Best Tyres for Sand

If there is one change you make to a 4WD to make it more capable, its to fit a decent set of 4WD tyres. However, this is not the case when it comes to finding the best tyres for sand, and whilst there is a difference, the tyre type really doesn’t matter too much. They’ll all do the job, but of course, some do it better than others.

If you’re wondering if I’m completely off my rocker, keep reading (although you might be partially right!). The less aggressive the 4WD tyre is, the better it will perform in sand, but you can easily drive on sand with a 4WD with any style of 4WD tyre, with the right knowledge.

What are the best tyres for sand driving?
What are the best tyres for sand driving?

Mud terrain and all terrain tyres on sand

The most common tyre that 4WD owners run for vehicles that actually leave the bitumen are all terrain (and sometimes mud terrain). Both of these tyres go just fine on sand, but they are easier to have issues with on sand as they’ll dig holes much faster than a road terrain tyre will, and they don’t float as well.

If you were to get stuck on sand and do one revolution with a road terrain tyre, all terrain and mud terrain tyre, and it didn’t push the vehicle forward, what do you think the results would be? The mud terrain tyre is going to dig the biggest hole due to its aggressive tread, and it will make you sink down even further.

My bogged 80 series
There’s very little forgiveness with mud terrains spinning on sand

The all terrain tyre is somewhere in the middle, and the road terrain tyre is going to want to float as much as possible without digging in, which is exactly what is best for sand driving. The other factor worth noting is that Mud terrain tyres generally have stronger, and stiffer sidewalls, so require lower pressures to get them to bag out in the same way an all terrain, or road terrain tyre would. 

To get the same result in terms of flotation, you might have to take a few extra PSI out of a mud terrain and all terrain tyre, but even then, they’ll still want to dig in more than a road terrain.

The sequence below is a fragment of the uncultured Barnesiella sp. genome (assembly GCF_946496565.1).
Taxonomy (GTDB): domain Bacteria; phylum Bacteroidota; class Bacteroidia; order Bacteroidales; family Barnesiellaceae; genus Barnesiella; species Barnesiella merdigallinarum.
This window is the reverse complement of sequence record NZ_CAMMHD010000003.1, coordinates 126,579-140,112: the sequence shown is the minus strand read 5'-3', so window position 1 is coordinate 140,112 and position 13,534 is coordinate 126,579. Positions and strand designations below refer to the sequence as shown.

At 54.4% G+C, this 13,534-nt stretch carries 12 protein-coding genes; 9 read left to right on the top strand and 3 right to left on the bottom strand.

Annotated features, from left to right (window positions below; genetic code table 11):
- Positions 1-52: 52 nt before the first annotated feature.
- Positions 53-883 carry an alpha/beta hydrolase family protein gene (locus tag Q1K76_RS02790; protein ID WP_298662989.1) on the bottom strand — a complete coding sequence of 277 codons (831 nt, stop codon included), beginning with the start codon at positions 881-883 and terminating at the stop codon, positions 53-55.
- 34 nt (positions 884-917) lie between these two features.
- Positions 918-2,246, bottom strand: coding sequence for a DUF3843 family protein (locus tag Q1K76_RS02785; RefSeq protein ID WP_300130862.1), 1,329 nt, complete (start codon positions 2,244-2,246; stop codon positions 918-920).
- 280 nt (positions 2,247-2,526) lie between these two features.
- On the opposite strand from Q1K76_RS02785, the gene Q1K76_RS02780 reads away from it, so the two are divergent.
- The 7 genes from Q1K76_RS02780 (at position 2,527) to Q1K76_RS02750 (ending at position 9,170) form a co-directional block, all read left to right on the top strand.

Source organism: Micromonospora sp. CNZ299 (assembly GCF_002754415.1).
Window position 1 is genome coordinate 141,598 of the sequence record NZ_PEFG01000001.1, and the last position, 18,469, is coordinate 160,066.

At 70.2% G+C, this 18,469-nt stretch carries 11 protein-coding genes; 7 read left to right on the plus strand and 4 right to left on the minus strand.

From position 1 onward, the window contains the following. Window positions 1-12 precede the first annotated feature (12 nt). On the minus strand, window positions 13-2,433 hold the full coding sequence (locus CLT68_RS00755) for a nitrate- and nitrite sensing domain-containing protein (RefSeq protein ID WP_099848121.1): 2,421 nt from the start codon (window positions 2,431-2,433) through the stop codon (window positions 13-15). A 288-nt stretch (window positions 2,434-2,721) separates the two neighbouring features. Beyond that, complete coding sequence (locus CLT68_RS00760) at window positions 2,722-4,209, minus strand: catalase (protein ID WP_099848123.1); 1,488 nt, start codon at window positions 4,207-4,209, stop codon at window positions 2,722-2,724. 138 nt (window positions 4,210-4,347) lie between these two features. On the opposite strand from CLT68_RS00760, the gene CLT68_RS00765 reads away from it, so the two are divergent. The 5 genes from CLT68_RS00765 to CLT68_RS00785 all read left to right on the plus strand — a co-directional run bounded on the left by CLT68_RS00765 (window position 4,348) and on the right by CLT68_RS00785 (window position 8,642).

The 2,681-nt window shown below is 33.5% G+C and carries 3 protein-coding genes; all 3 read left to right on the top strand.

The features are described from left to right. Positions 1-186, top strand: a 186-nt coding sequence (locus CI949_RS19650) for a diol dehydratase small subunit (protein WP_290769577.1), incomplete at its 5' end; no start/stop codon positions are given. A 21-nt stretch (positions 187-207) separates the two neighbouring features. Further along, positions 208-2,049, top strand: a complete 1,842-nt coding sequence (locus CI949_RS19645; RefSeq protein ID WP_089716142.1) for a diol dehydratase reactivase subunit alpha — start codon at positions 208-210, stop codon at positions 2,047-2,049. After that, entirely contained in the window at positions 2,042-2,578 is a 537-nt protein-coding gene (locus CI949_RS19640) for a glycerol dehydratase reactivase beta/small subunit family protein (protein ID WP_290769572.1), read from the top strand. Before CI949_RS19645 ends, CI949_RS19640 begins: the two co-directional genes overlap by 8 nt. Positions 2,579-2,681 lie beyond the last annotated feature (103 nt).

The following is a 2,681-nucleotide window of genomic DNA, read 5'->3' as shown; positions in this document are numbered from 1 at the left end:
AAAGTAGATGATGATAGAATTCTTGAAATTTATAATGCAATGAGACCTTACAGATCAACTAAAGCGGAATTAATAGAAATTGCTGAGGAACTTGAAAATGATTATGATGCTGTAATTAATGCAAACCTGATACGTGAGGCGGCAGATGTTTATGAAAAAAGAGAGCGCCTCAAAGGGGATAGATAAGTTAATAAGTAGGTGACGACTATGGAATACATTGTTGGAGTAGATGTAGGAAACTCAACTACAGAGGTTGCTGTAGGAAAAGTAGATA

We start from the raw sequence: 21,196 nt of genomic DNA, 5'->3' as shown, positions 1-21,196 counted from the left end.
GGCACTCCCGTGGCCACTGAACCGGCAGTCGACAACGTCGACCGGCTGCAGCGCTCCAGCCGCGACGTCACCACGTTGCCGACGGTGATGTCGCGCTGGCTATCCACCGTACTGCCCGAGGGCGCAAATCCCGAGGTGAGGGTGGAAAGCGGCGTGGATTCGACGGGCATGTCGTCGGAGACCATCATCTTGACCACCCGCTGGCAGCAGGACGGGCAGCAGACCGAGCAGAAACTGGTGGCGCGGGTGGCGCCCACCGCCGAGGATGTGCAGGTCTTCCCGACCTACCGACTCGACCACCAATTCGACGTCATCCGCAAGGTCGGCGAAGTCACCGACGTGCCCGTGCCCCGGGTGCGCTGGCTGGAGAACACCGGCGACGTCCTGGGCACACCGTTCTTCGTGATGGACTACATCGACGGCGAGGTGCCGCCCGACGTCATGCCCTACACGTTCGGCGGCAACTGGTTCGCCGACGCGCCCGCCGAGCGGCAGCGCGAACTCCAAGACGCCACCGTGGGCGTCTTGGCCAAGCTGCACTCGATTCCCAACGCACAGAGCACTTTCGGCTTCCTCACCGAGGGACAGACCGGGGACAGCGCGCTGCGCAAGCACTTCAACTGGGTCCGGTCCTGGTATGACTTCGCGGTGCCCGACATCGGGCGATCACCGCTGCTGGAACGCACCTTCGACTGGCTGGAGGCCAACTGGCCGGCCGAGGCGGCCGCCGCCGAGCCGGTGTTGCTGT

Low tyre pressures on the Dmax
The heavier duty the tyre, the more air you need to let out to make them bag

The wrong tyre pressures, coupled with a heavy right foot and mud terrain tyres is a guaranteed recipe for a badly bogged 4WD that is sitting on the chassis.

Tyre Pressures are king on sand

Now, you’ll note above that I mentioned above ‘the wrong tyre pressures’. This is by far and away the most important factor for sand driving, and trumps the type of tyre you have a hundred times over.

Any normal sized 4WD tyre (nothing low profile) will perform just fine on sand at the right tyre pressures. This will depend hugely on the weight of the vehicle and the tyre size, but generally something between 10 and 20 PSI is a good place to start.

You could have mud terrain, all terrain or road terrain 4WD tyres and they’ll all work just fine, with the right tyre pressures. Yes, you read that correctly; any tyre is fine on sand, with the right tyre pressures.

Soft tracks at Francois Peron
Any tyre works fine on sand, at the right tyre pressures

Tyre size on sand

Now, if you’re wondering whether to get massive 16 inch wide fat 4WD tyres so it makes it easier to drive on a beach, or to stick with the cheese cutter style that Toyota gave you the vehicle with, it’s a bit counter intuitive.

In theory, the more tyre on the ground, the better the vehicle will float, as the weight is distributed over a larger contact patch. However, wide tyres also have to push sand out of the way, and its actually the length of the footprint that matters most, not the width.

Wide tyres are not better in sand
Contrary to logic, wider tyres are not better in sand

If you take a normal 4WD tyre, and deflate it, and look at the surface area on the floor, you’ll note that whilst it does grow in width marginally, it grows substantially in length, and this is what makes your vehicle float and drive better on sand.

The science says a narrower tyre is better in sand, but I’ve yet to see any conclusive testing done between wide and skinny 4WD tyres. I certainly wouldn’t go wider than you need; stick with standard tyre sizes (and go up in height if you really want) and it will work just fine.

Skinny tyres
Skinny tyres work just fine in sand

Road terrain tyres are generally best on sand

If you want to get technical, any road terrain tyres, or non aggressive all terrain tyres (like the Bridgestone Dueler 693) will be the best performer on sand. However, the difference between these and a set of all terrains or mud terrains isn’t that different, and providing you pick the right pressures, its almost irrelevant.

It is important to think about the tyre structure and strength though, with many beaches having rocks and particularly limestone in them. The sidewalls of a road terrain tyre are not nearly as strong as a light truck all terrain, and the chances of a puncture are much higher.

So, I’ve said my piece. What do you reckon the best tyres for sand are?

Bogged in the Dmax
The least aggressive 4WD tyres are best in sand

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